May 28th, 2018 was the first time I completed the popular Crossfit Memorial day WOD called MURPH.
Murph is a workout in memory of a fallen soldier Lieutenant Michael Murphy, US NAVY, who was killed in Afghanistan June 28th, 2005. This workout was one of his favorites. He named it “Body Armor,” which is why the prescribed workout can be completed with a weighted vest on.
1 mile Run
1 mile Run
Looking at that workout, right now, I can’t believe I completed it, but I did scale the volume. So instead of the 100 Pull-ups, 200 Push-ups, and 300 Squats, I did 75 pulls ups-150 Push-ups, 225 Squats. Completed both the mile runs, although, the mile to complete the workout, I don’t quite remember how my legs were moving to get around that block three times.
When I first arrived to my gym, I got there a little early just to see what the heats ahead of me were doing and I see athletes going from push-ups, to pull-ups, to squats and what a relief. I seriously thought I had to complete the 100 pull-ups first before I moved on to the push-ups. There are some athletes that do it that way, but so glad there were options.
Options where you were able to scale volume or movement. You were able to modified the movement, from pull-ups to ring rows, or push-ups to modified push ups as well as the run. If you chose to stick to the prescribed movements, you were able to scale the volume.
What is awesome about these high volume workouts, you get to break them up in sets. When you look at a workout like this, at least for me, I thought there is no way I can complete this. Too much of everything.
I had 20 rounds to aim for if I wanted to complete the prescribed reps but because this was my first go at MURPH….I split up my white board to 10 rounds, then another line under 15, then the last 5 rounds on the last line. My goal was 1/2 Murph.
My rep scheme that was also recommended by one of the coaches was 5 push-ups, 5 pull-ups, 5 push ups, 15 squats. Completing that in 10 rounds, would make it 1/2 Murph, 15 rounds would be 3/4 Murph and 20 rounds would be finishing all the reps for each movement.
Before we started, I knew I had a few pull ups but wasn’t so sure about completing so many. I asked the coach, if I didn’t see that the pull-ups were going well, if I could scale down to ring rows. Thank God, I could.
But…..I didn’t. 75 pull-ups later and ripped hands, I completed my first MURPH.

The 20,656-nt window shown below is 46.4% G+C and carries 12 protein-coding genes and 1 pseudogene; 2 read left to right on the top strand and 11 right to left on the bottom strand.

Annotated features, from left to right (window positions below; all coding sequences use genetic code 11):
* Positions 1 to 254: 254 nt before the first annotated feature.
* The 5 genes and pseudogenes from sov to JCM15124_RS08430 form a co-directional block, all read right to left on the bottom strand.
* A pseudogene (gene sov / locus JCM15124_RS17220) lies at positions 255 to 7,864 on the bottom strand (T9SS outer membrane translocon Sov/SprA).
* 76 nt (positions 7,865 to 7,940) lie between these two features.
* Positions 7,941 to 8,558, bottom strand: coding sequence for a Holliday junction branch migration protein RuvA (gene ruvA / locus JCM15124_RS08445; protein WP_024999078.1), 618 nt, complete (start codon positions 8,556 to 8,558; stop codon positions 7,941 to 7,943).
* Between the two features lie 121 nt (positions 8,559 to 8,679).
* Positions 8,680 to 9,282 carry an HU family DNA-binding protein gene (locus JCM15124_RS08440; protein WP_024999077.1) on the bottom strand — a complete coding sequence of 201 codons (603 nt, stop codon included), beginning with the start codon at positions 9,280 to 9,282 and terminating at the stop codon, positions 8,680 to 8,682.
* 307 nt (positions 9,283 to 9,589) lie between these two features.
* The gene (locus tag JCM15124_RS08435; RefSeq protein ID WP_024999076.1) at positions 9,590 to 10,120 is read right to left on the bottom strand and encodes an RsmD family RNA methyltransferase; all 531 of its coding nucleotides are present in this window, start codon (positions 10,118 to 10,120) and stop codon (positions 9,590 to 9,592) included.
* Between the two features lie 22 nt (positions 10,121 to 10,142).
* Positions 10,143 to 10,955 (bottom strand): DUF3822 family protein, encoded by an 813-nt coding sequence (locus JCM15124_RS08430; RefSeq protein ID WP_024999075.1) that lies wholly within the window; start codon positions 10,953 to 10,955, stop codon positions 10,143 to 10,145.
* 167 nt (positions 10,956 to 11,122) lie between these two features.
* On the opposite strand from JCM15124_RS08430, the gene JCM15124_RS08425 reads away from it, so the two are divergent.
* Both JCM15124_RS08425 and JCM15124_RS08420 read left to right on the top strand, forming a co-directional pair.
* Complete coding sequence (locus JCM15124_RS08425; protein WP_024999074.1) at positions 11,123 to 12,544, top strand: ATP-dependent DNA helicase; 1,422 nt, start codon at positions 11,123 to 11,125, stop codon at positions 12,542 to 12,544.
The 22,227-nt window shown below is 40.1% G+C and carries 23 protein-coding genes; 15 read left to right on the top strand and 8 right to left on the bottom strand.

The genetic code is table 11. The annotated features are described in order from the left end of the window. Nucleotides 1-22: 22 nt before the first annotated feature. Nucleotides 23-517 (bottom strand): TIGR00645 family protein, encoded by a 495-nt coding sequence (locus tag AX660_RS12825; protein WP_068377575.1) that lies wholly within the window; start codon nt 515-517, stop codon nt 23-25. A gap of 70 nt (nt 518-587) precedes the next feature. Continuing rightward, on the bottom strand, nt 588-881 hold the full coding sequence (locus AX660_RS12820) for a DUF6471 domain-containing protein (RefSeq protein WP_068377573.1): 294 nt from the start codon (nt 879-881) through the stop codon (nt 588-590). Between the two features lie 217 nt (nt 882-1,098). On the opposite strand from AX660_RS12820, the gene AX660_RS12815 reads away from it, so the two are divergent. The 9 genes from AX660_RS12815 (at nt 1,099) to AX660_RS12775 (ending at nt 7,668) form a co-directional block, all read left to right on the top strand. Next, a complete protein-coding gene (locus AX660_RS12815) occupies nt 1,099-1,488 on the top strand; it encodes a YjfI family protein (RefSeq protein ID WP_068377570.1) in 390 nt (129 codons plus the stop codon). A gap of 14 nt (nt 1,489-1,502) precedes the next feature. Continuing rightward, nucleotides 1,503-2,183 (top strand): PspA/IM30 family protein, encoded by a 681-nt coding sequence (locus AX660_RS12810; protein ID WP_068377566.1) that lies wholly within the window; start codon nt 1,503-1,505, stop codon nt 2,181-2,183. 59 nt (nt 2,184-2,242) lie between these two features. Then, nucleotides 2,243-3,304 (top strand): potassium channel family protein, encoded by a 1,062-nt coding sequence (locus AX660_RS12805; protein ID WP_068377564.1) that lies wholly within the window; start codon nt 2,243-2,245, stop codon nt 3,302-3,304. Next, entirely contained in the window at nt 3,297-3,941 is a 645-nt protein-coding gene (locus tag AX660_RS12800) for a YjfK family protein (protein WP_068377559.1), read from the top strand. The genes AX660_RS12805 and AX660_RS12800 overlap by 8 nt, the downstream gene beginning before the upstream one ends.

I was fatigued. I didn’t know how much longer my legs would go, squatting, my shoulders were burning during the push-ups and I didn’t know if my ripped callus would let me keep going.
At about round 6, my callus began to rip and I tried to change my grip to keep me from ripping them even more, but that didn’t help but I kept pushing. I wasn’t about to let this small obstacle, stop me from doing pull-ups. I would’ve switch to ring rows, but I felt that I worked hard to gain my strength back for pull-ups, so I was going to keep going.
Murph, for me, was more of a mental challenge. Going in I didn’t think I could pull it of. Didn’t think my body could handle it but once I got going, I just focused on one round at a time and once I got through that round, on to the next.
Sometimes we are so focused on the end product, that we forget the journey.
And the Journey for me during Murph was to not only challenge myself physically for the purpose of honoring a HERO who died fighting for his country, but to also enjoy what my body is capable of and to push myself past my mental barriers. I had to get out of my own way, by making a decision every rep to keep going and tell myself my body could do more.
That memorial day, I focused on what I was doing and my MURPH journey. Although, many people were gone and out of the gym and either done with their mile run or starting it, I decided to keep going 5 more rounds. I completed 15 rounds, and went on to finish the mile.
I did my best, listen to my body, pushed past my mental barriers (and ripped hands) and completed what I thought was impossible.